November 10, 2017

Stocks fall as corporate updates trigger profit-taking

Management comment

The week closed on a dissonant note with volatility returning to the markets on Thursday and long-term rates steepening across the board amid thinly-veiled threats between Europe and the UK regarding the financial conditions of the Brexit.

As an interesting indicator of the overall level of stress, intraday volatility among companies releasing their earnings peaked at its highest level in five years, whereas overall realised market volatility in the S&P 500 index is at its lowest level since 1965. With the markets at all-time highs in almost all economic regions, notably Japan where the Nikkei hit a 26-year peak, a consolidation phase towards year end would not be unusual. Certain quarterly earnings publications were disappointing, chiefly among banks and multinationals exposed to forex volatility or rising commodities prices eroding operating margins. A number of sectors, such as tech stocks, have already massively outperformed on the back of robust operating profits.

In the US, the average weighted performance returned by the FAANG stocks (Facebook, Apple, Amazon, Netflix and Google) exceeds 45% vs 25% for the NASDAQ and 15% for the S&P 500. Meanwhile, the monetary situation now appears relatively clear, with the central banks paying particular attention in terms of intervention and communication. The nomination of Jerome Powell, along with the speech by Mario Draghi, effectively preludes a form of continuity during 2018.  Volatility spikes and temporary market corrections are not unusual even during periods of macroeconomic euphoria supported by an economic recovery, notably in Europe, and by the rise of “cyberalism”, the new economic model combining liberalism, digitalisation and robotisation. Whilst avoiding the excesses experienced in 2000, as “cyber-stocks” are now delivering profits, no one really knows today where digitalisation and robotisation are leading humanity. What is certain on the other hand, is that these two themes will generate further growth in 2018.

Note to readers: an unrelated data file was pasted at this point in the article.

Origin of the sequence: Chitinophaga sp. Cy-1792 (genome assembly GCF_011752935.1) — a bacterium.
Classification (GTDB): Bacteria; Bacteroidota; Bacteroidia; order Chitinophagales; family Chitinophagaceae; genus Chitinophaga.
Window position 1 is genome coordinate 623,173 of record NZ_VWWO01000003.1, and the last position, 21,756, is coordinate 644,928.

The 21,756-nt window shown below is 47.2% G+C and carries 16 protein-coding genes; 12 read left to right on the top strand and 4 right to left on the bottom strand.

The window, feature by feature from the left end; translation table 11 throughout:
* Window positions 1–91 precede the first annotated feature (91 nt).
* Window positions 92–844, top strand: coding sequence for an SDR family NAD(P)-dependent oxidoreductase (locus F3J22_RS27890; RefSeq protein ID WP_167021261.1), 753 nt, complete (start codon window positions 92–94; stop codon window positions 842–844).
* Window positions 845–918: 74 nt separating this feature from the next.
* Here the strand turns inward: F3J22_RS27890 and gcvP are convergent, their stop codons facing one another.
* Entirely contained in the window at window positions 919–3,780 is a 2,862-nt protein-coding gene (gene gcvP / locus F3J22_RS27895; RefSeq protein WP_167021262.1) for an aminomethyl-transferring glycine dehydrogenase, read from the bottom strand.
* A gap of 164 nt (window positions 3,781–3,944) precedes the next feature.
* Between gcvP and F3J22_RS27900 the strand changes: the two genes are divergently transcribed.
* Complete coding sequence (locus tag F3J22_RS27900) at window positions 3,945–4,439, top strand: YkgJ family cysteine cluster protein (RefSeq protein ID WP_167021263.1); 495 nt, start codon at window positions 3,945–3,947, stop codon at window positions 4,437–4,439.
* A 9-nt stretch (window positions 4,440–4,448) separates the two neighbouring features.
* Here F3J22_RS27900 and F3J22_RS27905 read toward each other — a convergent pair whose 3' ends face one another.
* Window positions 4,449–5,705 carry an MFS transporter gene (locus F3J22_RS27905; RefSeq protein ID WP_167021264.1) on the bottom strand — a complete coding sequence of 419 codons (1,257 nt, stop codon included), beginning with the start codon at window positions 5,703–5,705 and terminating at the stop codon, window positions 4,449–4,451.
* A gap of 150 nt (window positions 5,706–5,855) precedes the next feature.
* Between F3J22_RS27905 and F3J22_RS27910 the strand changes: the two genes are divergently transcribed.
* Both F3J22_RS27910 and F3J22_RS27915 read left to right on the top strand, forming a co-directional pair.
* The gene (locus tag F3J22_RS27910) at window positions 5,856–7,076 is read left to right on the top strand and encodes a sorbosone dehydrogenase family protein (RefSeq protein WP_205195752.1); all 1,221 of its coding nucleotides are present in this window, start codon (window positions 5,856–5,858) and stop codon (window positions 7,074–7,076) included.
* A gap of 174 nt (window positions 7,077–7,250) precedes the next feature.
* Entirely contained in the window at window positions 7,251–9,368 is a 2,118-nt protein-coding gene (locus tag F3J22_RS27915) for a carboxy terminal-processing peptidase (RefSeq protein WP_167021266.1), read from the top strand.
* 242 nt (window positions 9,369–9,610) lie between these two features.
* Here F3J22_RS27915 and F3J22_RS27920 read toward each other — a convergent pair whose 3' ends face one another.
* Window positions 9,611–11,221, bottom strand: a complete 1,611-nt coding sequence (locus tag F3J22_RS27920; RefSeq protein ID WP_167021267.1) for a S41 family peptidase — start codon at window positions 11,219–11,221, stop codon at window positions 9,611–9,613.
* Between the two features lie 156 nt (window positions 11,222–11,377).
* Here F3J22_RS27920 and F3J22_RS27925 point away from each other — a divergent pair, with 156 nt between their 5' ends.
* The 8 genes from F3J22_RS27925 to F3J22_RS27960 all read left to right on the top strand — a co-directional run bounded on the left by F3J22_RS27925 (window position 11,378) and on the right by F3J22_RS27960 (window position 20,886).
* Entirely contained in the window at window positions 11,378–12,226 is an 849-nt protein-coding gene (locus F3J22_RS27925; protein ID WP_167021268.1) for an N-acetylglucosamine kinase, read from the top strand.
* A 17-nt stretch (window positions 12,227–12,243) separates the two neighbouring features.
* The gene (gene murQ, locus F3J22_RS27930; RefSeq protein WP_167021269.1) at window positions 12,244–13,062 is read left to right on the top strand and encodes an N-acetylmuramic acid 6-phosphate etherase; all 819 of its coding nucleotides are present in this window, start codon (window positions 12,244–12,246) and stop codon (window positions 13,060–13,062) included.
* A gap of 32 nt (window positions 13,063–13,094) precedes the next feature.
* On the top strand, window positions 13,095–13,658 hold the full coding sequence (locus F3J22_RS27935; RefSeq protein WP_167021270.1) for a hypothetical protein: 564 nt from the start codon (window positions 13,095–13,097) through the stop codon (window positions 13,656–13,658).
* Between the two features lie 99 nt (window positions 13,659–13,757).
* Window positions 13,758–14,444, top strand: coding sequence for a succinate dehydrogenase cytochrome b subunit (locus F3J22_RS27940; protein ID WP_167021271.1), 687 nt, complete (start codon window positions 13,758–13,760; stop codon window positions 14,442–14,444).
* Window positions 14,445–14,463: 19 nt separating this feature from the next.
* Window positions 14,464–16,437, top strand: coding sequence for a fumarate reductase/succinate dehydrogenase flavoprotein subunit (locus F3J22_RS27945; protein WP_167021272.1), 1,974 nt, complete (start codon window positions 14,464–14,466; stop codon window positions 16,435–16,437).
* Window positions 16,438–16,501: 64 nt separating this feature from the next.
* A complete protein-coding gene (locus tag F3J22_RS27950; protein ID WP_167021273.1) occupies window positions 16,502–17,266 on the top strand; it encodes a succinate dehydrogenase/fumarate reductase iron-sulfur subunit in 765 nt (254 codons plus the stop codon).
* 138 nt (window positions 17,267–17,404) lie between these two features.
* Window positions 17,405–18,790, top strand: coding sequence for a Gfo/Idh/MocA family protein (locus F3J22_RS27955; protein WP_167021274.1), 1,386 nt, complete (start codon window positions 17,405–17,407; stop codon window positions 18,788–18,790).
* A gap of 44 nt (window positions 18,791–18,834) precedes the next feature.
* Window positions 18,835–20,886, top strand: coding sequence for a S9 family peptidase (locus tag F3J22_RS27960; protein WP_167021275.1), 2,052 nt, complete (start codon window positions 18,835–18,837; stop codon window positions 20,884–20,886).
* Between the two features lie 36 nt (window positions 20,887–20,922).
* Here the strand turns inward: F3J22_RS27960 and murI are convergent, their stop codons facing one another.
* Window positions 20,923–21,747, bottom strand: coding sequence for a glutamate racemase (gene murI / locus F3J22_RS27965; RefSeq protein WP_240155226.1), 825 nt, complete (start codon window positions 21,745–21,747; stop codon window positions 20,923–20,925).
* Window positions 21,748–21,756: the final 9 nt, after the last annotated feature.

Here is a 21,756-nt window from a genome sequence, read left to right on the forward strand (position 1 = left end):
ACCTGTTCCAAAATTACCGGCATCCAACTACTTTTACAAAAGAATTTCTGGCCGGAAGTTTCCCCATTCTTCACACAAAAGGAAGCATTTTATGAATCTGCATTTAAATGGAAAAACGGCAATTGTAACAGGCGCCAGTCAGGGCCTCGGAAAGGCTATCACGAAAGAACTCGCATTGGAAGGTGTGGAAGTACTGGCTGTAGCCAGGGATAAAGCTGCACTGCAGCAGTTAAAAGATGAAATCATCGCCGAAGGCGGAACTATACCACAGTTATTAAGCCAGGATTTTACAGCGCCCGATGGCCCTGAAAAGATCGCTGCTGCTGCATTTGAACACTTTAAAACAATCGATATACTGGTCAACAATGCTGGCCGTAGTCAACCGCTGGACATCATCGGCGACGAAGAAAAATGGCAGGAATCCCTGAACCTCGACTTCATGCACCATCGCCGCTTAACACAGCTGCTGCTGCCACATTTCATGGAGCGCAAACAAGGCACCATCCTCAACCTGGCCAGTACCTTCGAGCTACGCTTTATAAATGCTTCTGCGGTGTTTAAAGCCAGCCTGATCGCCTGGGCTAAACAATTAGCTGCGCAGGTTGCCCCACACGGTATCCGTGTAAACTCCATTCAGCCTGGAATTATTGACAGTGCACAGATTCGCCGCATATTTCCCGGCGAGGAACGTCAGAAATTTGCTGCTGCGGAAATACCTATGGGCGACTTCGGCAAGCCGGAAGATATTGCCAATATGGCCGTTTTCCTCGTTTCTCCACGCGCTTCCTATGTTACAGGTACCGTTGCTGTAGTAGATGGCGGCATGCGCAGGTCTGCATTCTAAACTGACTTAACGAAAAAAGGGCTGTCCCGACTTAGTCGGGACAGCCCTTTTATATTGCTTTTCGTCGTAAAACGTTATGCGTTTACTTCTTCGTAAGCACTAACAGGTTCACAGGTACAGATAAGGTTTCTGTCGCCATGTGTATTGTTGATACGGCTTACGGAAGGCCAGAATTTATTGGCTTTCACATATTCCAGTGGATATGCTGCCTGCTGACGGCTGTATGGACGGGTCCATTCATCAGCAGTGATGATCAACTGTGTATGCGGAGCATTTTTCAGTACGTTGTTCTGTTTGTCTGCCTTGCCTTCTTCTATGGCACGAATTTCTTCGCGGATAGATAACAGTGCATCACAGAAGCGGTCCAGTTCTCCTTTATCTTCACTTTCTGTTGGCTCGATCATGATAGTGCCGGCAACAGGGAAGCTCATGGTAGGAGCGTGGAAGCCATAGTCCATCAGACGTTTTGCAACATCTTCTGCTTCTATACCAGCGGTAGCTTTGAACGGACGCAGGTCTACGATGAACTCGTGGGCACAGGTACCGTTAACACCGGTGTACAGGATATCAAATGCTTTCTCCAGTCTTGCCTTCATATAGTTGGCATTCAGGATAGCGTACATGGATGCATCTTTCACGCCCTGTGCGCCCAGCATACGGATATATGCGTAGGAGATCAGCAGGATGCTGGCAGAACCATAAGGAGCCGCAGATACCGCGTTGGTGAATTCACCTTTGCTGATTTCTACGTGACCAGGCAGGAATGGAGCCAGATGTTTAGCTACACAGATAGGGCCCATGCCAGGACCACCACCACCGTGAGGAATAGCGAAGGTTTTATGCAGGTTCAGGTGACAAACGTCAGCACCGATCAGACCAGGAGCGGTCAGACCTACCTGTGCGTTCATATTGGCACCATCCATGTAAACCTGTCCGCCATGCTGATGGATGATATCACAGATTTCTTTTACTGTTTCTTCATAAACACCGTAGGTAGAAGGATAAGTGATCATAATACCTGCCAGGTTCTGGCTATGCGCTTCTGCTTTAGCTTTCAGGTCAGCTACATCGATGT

A downturn in valuation multiples, which in some case are somewhat over-demanding, will not necessarily be a negative factor and could also provide more advantageous investment opportunities. Certain sectors, such as telecoms, banks, oil and media remain reasonably-priced, particularly in the light of 2018-2019 earnings growth forecasts. Allocations in these sectors should be reviewed.

Igor de Maack, Fund manager and spokesperson at DNCA. This article was finalised in November 10th, 2017.

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The week closed on a dissonant note with volatility returning to the markets on Thursday and long-term rates steepening across the board amid thinly-veiled threats between Europe and the UK regarding the financial conditions of the Brexit. As an interesting indicator of the overall level of stress, intraday volatility among companies releasing...
2017-11-10